Home Politics Salt shortage due to water discharge from the nuclear power plant in Fukushima, Japan

Salt shortage due to water discharge from the nuclear power plant in Fukushima, Japan

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Salt rush in South Korea. The upcoming discharge of polluted water from Fukushima off the Japanese coast is worrying the 52 million residents of the peninsula, who have begun stockpiling in recent weeks. In Seoul, in particular, entire salt rays were washed away, according to Reuters. The lucky ones who find some buy them by the kilos.

Korean salt is collected on the coasts of the country, which is bordered by Japanese waters, where the Japanese government intends to discharge, treat and soften the water, from the Fukushima Daiichi power plant, which in 2011 was hit by the triple disaster of the earthquake, tsunami and nuclear accident. The plant site now holds 1.33 million tons of polluted water, and it will soon reach saturation. The decision to drain this water was approved on Tuesday by the International Atomic Energy Agency.

sequel after announcement

Pacific nation protests

If, in the eyes of the Japanese government, this decision of the agency reinforces the legitimacy of this plan, then the numerous demonstrations against the project that have taken place in recent months testify to the concerns of South Korea. And it is not the only country that opposes and fears the consequences of this refusal.

From China to Pacific countries, many voices are being raised. Middle Kingdom denounces the decision unilaterally. ” IAEA report fails to legitimize Japan’s seawater disposal plan’Chinese Foreign Ministry spokesman Wang Wenbin said in a statement.

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Greenpeace also strongly opposes the project and Japan’s fishing communities fear its efforts to reassure customers will falter. These have endured years of suspicion despite extensive testing of their traps. Reputational damage (from their products) It’s the biggest worry.”A spokesman for the Fukushima Fisheries Association told AFP.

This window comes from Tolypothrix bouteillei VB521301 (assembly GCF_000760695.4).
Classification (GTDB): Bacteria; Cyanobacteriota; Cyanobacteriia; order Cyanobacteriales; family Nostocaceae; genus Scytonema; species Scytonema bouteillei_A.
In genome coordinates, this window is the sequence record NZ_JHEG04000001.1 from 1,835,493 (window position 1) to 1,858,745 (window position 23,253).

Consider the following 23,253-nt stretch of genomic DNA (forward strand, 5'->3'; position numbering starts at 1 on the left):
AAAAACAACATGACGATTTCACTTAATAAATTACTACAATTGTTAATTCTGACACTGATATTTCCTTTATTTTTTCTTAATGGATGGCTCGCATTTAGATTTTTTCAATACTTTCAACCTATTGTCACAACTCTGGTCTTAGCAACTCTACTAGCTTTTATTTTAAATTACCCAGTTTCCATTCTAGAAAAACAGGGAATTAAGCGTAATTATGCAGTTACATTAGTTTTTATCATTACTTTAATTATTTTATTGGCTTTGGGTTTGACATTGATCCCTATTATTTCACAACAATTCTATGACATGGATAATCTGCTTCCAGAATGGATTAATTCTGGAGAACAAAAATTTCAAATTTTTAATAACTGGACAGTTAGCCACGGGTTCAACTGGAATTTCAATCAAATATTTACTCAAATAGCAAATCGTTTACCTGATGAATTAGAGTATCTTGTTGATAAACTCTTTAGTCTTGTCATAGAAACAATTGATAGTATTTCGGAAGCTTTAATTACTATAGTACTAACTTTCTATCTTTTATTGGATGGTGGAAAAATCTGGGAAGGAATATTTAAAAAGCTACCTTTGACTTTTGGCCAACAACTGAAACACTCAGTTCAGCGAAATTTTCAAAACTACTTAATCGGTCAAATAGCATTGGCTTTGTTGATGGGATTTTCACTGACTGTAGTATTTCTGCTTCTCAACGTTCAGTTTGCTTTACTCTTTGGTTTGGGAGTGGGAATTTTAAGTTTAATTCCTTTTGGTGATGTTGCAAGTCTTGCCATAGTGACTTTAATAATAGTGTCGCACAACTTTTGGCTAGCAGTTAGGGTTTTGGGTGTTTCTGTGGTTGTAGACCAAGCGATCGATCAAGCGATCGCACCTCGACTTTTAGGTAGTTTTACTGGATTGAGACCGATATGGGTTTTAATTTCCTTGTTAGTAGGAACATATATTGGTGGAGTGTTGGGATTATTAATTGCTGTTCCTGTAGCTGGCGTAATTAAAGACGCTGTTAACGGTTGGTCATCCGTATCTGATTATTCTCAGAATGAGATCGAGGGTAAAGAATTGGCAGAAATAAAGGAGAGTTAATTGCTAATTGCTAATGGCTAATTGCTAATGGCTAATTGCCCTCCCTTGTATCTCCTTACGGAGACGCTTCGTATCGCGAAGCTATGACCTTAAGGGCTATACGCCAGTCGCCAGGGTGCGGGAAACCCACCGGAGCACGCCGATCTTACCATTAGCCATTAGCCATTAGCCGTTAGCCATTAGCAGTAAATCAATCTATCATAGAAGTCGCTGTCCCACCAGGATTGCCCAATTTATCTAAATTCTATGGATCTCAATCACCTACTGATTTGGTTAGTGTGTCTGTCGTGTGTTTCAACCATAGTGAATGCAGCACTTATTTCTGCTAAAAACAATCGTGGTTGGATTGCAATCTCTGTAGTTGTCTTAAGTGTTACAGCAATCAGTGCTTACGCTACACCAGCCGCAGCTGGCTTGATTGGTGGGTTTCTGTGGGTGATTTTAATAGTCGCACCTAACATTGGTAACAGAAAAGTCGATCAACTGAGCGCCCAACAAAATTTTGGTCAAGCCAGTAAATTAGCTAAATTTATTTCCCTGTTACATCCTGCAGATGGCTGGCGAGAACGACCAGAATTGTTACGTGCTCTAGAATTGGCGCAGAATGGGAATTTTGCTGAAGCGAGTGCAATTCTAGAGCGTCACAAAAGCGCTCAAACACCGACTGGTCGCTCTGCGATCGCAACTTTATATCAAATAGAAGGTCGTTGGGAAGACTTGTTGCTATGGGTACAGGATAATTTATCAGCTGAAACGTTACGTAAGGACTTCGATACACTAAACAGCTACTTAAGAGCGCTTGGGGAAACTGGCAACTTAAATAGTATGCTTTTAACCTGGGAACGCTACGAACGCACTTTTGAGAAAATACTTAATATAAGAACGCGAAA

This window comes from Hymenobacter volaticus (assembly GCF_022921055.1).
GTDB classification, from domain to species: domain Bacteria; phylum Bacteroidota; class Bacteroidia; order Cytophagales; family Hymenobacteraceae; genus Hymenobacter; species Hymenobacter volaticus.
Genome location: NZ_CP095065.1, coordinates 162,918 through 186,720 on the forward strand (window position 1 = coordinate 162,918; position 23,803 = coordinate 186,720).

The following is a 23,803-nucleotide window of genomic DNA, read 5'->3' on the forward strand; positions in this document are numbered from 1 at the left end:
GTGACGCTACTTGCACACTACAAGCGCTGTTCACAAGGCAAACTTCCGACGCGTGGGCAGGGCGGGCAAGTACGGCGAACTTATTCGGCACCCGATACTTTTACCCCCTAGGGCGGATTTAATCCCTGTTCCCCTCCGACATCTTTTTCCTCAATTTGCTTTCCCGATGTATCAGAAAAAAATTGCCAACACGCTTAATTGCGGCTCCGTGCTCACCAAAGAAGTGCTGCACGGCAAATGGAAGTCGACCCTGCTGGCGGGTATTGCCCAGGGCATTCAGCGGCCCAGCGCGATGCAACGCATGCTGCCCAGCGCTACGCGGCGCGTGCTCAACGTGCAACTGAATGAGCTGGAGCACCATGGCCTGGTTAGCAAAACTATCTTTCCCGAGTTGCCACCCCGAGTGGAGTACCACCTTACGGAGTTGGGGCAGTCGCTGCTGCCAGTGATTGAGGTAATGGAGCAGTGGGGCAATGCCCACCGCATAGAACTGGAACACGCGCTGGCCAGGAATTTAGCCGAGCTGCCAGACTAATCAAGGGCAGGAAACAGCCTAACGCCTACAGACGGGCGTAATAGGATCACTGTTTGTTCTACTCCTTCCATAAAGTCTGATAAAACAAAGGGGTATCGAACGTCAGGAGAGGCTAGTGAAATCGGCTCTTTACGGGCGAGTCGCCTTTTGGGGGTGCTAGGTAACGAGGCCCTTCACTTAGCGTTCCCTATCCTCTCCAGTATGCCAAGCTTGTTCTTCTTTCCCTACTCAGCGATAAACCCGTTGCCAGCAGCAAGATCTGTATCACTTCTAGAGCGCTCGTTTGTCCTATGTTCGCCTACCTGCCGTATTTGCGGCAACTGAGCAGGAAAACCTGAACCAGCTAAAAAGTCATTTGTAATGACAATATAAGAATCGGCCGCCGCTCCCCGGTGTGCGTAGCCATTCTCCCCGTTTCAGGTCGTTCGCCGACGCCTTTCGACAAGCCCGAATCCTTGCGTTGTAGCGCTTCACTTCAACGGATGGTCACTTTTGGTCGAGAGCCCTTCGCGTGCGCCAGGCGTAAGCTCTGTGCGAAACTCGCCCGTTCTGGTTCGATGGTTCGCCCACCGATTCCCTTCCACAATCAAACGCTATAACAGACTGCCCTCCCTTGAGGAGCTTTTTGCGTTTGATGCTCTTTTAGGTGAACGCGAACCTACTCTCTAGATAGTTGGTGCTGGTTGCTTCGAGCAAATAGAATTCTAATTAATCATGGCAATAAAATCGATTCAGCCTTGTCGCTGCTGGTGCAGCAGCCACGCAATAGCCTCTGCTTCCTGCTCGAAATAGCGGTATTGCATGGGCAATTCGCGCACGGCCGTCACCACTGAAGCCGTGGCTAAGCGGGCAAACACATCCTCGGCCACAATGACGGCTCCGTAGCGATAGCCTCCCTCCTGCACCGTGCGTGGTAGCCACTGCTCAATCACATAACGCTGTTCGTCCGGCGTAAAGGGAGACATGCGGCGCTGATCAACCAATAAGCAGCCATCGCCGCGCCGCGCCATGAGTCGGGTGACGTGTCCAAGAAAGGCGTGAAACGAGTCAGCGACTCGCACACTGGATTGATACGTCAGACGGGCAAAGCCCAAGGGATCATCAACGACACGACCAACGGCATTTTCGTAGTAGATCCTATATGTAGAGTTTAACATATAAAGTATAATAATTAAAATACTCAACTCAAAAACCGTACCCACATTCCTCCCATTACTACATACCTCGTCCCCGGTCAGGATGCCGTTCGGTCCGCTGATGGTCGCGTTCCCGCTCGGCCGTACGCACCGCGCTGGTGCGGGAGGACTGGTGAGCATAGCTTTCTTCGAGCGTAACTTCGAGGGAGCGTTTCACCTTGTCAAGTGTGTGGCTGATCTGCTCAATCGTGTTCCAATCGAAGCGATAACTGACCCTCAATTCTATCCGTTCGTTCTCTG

asked the Secretary General of the Pacific Islands Forum, Henry Bona “More time and plenty of precautions.”

sequel after announcement

“There are still concerns at home and abroad (…) and we want the government to do more.”

Japan is trying to reassure its neighbors

On Wednesday, the head of the International Atomic Energy Agency, Rafael Grossi, traveled to Fukushima. He is then expected to be in South Korea and a few neighboring countries, intending to reassure regions that feel threatened.

In an effort to change public opinion in Japan and abroad, the Japanese government resorted to drastic measures, inviting delegations and the media to the Fukushima power plant, where guests were able to observe the treated and softened water pools where fish swim.

Technical briefings have also been held for neighbors such as South Korea, but Tokyo said calls to China went unanswered.

Drainage of water from the nuclear site, which is supposed to last for several decades, “It requires a lot of explanation. And we are ready to do that.” Shinichi Sato of the Japanese Foreign Ministry told AFP.

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